PTSB chief defends bank's plans to offload owner-occupier loans to third party investors
Permanent TSB's chief executive Jeremy Masding mounted another defence this morning of the bank's plans to offload owner-occupier loans to third party investors, insisting existing legislation offers sufficiently robust protections to consumers.
The State-backed bank has come under fire recently for its decision to launch a €3.7bn loan portfolio sale that includes the sale of 14,000 owner-occupier mortgages.
In arguments extensively rehearsed at the bank's recently released annual results, Mr Masding stressed PTSB needs to reduce its stack of non-performing loans "dramatically and quickly" if it is to prosper and "support the ongoing economic development of the country".
He said the ECB's stance on non-performing loans (NPLs) is clear and said its guidance makes a "loan sale inevitable".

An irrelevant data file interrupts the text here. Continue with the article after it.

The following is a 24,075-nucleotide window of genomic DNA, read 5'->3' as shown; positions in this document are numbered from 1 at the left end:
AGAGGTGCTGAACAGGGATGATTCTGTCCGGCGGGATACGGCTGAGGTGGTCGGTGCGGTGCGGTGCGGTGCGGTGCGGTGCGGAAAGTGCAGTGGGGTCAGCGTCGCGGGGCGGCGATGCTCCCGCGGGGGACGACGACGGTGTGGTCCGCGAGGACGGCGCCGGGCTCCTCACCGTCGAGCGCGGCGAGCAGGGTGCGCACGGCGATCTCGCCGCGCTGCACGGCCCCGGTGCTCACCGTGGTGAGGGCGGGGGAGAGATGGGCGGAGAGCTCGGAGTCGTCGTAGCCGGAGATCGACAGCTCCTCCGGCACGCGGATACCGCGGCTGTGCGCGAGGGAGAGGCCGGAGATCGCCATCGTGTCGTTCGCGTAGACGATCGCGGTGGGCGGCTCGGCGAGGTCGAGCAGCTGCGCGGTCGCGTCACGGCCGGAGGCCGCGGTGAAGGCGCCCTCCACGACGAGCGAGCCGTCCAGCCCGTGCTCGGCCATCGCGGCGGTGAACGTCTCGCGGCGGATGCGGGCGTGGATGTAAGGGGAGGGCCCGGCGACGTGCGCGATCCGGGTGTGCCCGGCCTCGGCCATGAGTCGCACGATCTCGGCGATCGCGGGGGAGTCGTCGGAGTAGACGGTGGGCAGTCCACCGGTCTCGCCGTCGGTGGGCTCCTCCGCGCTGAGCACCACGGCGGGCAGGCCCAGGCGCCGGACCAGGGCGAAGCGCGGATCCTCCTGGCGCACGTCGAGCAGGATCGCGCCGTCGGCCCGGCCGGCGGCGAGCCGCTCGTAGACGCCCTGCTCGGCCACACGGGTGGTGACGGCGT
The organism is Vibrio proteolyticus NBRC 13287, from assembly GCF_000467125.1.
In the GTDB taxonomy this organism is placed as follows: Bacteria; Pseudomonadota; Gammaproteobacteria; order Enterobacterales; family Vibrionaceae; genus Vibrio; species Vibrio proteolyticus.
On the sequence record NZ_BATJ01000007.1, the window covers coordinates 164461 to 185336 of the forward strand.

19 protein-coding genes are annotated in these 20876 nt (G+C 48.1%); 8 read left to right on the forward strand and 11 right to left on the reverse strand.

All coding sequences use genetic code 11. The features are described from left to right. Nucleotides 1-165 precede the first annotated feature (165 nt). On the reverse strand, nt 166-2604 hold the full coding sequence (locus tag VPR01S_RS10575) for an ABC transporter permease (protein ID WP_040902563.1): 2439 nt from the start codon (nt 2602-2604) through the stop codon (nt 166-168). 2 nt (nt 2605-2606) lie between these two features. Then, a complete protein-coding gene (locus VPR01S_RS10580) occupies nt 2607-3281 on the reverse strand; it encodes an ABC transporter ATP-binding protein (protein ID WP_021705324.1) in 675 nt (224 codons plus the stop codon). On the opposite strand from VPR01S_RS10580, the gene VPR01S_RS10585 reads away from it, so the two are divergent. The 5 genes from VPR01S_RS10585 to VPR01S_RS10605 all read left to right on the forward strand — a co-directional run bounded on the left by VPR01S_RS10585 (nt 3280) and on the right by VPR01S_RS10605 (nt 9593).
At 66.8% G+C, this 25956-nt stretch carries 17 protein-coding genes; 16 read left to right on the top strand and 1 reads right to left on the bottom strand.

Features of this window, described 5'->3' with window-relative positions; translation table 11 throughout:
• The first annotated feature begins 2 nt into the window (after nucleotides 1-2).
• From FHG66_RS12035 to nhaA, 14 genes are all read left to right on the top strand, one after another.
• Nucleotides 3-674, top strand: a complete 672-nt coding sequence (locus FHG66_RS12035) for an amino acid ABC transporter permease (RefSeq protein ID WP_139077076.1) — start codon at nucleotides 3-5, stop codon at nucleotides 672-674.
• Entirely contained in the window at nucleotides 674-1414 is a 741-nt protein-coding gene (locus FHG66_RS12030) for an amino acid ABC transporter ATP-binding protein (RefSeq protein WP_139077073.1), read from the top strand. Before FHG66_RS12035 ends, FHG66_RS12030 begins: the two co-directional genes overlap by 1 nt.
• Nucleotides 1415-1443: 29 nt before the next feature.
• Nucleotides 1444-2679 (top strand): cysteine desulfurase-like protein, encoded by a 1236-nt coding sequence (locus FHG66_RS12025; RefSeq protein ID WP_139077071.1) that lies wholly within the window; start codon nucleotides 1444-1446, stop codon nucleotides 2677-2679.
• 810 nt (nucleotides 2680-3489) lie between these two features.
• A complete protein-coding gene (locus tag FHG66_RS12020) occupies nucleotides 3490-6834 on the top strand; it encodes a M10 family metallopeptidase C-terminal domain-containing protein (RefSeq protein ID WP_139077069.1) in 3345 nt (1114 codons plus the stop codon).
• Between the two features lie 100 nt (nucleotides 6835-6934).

PTSB's soured exposures remain close to five times the recommended level set by Brussels, at 26pc of the overall loan book.
Mr Masding pointed out taxpayers did not bail out the bank to "support a blanket debt forgiveness approach."
He also emphasised that many lenders have resorted to loan portfolio sales and argued the strategy is "characteristic of a functioning mortgage market and can facilitate greater flexibility in dealing with customers in arrears."
He said that since the launch of bank's mega home loan sale, known as Project Glas, "much of the commentary has focused on customer protection when their loans are sold.
But he pointed out "the Governor of the Central Bank of Ireland has confirmed in recent weeks that where a loan is sold, the protections "travel with the loan" and that "borrowers are protected in accordance with the consumer protection framework."